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When Tapiture goes to the gate in Saturday's Arkansas Derby, many people in the industry will be rooting against the 3-year-old. A winning performance, or even just a solid showing, will mean that his next stop will be Churchill Downs and the Kentucky Derby. Tapiture, of course, is trained by racing's boogeyman, Steve Asmusssen.
Asmussen is at the center of a firestorm unlike anything the sport has ever seen. He is the subject of an undercover investigation by People for the Ethical Treatment of Animals (PETA), which accused the trainer and his assistant Scott Blasi of subjecting their horses to cruel and injurious treatment. The New York Times jumped on the story and the result has been another massive blow to the sport's image.
To have an Asmussen-trained horse in the Kentucky Derby can only ignite what has already been a PR nightmare. In the only horse race that the average American pays attention to, a major storyline would be the horse trained by the guy who is under attack for alleged cruelty to animals. It's a nasty story and it would cause a lot of people to take a closer look at what really happens in this sport.
And that is exactly why I want Tapiture to be in the starting gate come Derby Day.
Racing's solution to every problem is to bury its head in the sand. The sport doesn't act. It's never proactive. It really never does much of anything when it comes to problem-solving and tough decisions. It just hopes these tough issues go away.
To have an Asmussen-trained horse in the Kentucky Derby can only ignite what has already been a PR nightmare.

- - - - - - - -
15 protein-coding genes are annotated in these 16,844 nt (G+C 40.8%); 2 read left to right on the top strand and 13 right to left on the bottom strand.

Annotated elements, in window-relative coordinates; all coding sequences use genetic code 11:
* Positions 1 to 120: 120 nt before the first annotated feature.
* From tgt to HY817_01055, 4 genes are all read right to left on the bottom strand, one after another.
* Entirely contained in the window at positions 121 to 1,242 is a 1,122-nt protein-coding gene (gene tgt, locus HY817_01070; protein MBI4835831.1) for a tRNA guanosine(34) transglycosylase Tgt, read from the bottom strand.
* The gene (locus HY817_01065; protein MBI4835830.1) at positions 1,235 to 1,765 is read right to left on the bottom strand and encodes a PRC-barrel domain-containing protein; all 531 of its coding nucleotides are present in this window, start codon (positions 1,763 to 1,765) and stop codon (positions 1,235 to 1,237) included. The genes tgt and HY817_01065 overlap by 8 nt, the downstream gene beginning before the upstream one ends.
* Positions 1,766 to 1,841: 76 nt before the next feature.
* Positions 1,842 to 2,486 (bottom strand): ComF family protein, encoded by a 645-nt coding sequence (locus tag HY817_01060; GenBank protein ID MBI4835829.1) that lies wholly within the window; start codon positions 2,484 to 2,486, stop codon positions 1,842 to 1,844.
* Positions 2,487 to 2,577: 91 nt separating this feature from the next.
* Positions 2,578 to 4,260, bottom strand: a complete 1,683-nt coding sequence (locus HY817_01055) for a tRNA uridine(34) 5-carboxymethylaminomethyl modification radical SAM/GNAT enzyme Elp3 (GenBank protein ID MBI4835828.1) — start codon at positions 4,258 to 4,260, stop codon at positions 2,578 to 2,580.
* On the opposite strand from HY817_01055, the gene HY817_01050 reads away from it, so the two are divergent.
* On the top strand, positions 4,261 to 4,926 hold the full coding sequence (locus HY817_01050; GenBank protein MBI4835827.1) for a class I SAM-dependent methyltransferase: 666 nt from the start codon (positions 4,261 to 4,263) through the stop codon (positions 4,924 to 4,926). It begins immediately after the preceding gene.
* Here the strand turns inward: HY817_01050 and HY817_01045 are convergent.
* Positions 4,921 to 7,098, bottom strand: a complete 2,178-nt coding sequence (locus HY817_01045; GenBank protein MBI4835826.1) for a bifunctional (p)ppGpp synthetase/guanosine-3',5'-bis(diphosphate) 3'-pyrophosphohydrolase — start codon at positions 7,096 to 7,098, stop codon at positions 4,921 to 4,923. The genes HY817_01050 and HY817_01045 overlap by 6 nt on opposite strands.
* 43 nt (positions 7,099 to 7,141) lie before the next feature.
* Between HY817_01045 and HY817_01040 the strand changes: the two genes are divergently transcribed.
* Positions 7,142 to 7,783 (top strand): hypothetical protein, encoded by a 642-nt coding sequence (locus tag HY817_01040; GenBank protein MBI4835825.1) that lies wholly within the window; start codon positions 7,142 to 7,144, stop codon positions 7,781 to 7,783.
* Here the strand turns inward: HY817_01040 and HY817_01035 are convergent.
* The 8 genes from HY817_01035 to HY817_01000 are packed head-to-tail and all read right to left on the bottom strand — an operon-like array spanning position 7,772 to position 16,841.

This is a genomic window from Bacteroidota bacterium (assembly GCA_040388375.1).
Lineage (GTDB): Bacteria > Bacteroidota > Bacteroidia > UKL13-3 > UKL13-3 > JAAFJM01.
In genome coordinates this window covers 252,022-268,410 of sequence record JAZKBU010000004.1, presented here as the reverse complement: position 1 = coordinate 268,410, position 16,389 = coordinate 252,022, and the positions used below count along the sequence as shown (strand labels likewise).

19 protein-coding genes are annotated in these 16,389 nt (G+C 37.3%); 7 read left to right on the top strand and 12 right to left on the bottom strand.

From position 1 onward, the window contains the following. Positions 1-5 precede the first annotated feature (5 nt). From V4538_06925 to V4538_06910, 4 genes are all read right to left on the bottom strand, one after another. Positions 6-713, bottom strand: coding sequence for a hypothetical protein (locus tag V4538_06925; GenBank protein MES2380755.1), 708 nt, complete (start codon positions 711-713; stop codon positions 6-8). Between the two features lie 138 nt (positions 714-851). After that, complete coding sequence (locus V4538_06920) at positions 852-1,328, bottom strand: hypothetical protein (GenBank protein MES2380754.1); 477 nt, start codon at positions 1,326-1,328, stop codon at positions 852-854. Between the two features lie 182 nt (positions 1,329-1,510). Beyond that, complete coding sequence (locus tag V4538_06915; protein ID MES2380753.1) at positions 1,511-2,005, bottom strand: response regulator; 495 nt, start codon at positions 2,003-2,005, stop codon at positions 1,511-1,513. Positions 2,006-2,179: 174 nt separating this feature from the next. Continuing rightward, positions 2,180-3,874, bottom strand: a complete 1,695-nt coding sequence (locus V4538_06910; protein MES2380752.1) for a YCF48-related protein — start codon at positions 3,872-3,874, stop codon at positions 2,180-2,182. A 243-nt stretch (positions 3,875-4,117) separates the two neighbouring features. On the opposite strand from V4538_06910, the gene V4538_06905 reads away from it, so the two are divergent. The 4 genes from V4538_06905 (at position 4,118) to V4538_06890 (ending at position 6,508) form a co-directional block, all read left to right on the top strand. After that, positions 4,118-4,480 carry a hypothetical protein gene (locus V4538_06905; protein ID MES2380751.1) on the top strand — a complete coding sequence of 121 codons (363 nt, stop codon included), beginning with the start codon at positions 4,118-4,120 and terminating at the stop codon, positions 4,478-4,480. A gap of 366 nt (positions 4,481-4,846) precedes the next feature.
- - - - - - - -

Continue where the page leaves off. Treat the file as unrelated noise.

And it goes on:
Asmussen may or may not be suspended by the racing commissions in Kentucky and New York. He may or may not have to deal with the IRS or some other federal authority for possible infractions involving allegations that he falsified the names and social security numbers of some of his employees. No one knows what's going to happen to him.
But no matter how severe the penalties might be against him, the story will eventually run out of gas. It's easy to see him serving some sort of suspension, issuing a mea culpa and then moving on with his career. It's easy to see even racing's harshest critics losing interest in the story. It's easy to see PETA moving on and finding new targets, ones that don't involve this sport.
That's going to be a lot easier to accomplish if Tapiture isn't in the Kentucky Derby. My colleague Steve Davidowitz has written that Asmussen should stay away from the Derby and the Kentucky Oaks, which he has an excellent chance of winning with Untapable, for the "good of the game." If Asmussen won't bow out, he writes, Churchill Downs should ban him from the races.
The sport doesn't deserve to get off that easy. For the "good of the game" the Asmussen story needs to have a thousand legs. It needs to be picked up by not just the New York Times, but by dozens of influential media outlets, maybe even something as scary as 60 Minutes. It needs to become one of the focal points of the Kentucky Derby.
Most importantly, it needs to stay alive and force some self-reflection on the part of the sport. It needs to stay alive so that the industry can't run and hide but, instead, finally deal with a problem that is threatening to destroy the sport. That problem is that a culture exists in this game where far too many trainers and owners believe that the way to get to the winner's circle is best accomplished with a needle.
Most likely, no matter what happens with Tapiture, the Kentucky Derby and Asmussen, nothing will ever change. When does it ever? But if there's anything that can light a fire under this sport to right its ship and finally tackle the issues of drugs and how we treat the animal it's the specter of Steve Asmussen holding aloft the Kentucky Derby trophy.
Good luck in the Arkansas Derby, Tapiture.